Comfort-wise, there’s ample space at the front of the cabin, and the rear will comfortably accommodate three medium-sized people. Taller passengers will become irritated by the obtrusion of the sunroof, but there’s no problems for legroom thanks to Suzuki’s clever packaging and tall-standing seats.
On that note, in terms of practicality the Vitara proves capable and well up to par with its competition, even shaming the likes of the Mazda CX-3 by 100 litres of boot space. The Vitara’s 375L is generous for a small SUV, and will only be stumped by really bulky items. There’s also the usual array of cup-holders and cubby holes for the piles of everyday junk that accumulates.
2016 Suzuki Vitara RT-X – THE DRIVE
Suzuki has packaged both RT-S and RT-X variants with the same naturally-aspirated 1.6-litre four-cylinder engine, which produces 86kW at 6000rpm and 156Nm at 4400rpm. Again, this may frustrate some who have paid a premium for the RT-X only to receive the same engine. A turbo model is coming later this year which will replace the RT-X. Let’s hope it retains a similar price.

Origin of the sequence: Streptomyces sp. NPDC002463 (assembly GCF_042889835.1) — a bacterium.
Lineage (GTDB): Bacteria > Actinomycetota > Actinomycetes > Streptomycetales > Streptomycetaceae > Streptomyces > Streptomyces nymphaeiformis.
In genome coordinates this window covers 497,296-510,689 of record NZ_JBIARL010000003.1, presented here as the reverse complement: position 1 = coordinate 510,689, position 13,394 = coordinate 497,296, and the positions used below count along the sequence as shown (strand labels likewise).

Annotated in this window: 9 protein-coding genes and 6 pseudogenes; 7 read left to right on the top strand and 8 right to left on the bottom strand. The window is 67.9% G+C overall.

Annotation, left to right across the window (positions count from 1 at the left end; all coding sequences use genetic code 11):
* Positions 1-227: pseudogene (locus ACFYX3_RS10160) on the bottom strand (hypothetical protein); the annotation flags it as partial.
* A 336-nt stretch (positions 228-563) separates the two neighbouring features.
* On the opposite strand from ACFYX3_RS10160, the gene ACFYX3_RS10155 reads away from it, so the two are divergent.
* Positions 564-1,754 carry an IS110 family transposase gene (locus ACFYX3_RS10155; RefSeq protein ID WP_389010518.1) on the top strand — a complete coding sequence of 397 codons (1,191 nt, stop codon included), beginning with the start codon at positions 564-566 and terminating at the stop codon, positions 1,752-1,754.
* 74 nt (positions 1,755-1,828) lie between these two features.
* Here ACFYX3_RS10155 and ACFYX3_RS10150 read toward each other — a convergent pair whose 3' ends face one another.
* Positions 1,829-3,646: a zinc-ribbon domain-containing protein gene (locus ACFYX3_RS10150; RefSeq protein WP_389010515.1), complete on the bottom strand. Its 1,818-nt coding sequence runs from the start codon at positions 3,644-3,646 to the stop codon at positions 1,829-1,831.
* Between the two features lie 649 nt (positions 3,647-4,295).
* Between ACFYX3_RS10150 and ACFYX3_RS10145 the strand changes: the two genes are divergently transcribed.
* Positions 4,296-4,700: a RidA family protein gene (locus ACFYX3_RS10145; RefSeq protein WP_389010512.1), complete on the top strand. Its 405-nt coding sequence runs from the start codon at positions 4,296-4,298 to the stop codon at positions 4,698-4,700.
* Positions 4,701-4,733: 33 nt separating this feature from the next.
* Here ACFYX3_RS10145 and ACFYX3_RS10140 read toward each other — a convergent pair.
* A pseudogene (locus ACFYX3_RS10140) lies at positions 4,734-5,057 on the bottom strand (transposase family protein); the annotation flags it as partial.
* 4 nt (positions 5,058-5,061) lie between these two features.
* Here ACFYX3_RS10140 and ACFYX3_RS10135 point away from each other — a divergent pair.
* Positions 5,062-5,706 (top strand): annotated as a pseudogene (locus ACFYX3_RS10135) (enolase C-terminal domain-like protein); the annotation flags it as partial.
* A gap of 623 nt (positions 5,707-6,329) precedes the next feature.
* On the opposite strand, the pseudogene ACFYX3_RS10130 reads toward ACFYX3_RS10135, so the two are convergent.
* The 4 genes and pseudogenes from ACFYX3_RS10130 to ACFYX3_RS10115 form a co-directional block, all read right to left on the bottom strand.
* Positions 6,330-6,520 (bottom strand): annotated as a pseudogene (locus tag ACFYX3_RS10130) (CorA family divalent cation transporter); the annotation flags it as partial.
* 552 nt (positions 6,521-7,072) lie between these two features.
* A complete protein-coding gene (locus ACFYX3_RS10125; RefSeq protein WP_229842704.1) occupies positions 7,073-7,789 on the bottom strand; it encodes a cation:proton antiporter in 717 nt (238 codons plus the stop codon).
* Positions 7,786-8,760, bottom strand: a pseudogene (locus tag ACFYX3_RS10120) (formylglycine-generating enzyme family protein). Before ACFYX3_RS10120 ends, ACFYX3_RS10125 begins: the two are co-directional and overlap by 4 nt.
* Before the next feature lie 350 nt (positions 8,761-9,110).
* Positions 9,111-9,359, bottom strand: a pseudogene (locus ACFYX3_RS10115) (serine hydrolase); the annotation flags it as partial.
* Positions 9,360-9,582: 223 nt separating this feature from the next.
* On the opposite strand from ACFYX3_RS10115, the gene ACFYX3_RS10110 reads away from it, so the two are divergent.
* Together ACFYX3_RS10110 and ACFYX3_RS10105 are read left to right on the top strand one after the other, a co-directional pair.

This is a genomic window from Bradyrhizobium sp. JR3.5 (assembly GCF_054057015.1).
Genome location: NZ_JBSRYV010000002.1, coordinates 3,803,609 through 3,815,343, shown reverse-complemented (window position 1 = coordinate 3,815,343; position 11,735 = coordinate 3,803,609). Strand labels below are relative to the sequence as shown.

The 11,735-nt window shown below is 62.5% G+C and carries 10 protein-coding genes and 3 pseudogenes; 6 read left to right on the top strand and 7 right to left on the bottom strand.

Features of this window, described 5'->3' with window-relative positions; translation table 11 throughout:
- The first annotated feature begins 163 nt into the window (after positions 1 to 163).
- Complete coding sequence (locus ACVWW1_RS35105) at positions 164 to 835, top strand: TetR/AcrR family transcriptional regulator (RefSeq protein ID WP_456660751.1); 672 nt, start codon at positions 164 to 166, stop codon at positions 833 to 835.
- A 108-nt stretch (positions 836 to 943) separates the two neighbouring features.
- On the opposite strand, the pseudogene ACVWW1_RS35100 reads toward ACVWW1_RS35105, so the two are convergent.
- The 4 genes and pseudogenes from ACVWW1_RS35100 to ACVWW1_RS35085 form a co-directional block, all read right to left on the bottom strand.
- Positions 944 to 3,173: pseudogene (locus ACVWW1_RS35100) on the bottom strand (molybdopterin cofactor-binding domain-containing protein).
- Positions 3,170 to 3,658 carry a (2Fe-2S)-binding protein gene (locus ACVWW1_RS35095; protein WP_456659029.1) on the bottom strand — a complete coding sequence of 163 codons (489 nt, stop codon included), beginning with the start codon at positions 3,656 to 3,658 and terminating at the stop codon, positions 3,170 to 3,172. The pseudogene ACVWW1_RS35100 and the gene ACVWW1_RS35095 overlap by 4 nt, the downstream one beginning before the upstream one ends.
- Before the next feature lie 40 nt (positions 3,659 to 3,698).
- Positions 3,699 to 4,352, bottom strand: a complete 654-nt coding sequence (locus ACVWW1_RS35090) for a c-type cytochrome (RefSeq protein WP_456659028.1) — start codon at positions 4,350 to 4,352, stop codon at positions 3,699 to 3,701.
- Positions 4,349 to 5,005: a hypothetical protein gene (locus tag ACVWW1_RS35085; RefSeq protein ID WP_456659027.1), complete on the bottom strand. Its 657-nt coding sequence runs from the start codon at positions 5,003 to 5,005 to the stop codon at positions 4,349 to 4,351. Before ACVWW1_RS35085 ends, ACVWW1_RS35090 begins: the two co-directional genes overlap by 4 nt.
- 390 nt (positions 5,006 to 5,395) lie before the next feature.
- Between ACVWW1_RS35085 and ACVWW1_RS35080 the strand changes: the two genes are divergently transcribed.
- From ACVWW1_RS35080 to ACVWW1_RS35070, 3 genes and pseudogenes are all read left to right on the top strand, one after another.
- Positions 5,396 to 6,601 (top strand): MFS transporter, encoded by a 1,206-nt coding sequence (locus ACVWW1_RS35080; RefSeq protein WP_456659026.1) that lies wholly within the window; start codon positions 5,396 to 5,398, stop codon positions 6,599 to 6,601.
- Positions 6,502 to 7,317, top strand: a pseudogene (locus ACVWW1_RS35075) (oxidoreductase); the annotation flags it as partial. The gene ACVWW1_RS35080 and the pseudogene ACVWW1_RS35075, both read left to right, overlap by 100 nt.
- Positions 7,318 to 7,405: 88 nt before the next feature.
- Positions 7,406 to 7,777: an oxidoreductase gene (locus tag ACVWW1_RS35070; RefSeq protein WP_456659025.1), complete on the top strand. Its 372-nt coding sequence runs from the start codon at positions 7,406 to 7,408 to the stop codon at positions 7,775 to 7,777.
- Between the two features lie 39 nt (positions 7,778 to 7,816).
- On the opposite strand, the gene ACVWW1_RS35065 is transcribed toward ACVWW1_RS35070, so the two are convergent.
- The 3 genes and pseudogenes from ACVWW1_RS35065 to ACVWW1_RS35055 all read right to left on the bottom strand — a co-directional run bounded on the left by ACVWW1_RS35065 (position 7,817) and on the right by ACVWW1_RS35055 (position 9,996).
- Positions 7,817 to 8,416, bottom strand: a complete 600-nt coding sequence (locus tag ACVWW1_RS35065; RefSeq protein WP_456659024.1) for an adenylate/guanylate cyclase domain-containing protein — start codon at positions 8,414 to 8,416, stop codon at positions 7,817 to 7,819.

On the up side, the Vitara is an economical offering. ADR figures state a combined cycle consumption of 6.3L/100km. Out on the highway on a long trip, even with a full load, the Vitara is undeniably frugal. You can actually achieve a consumption reading lower than the official average. The only trade off is a lack of power available at your right foot.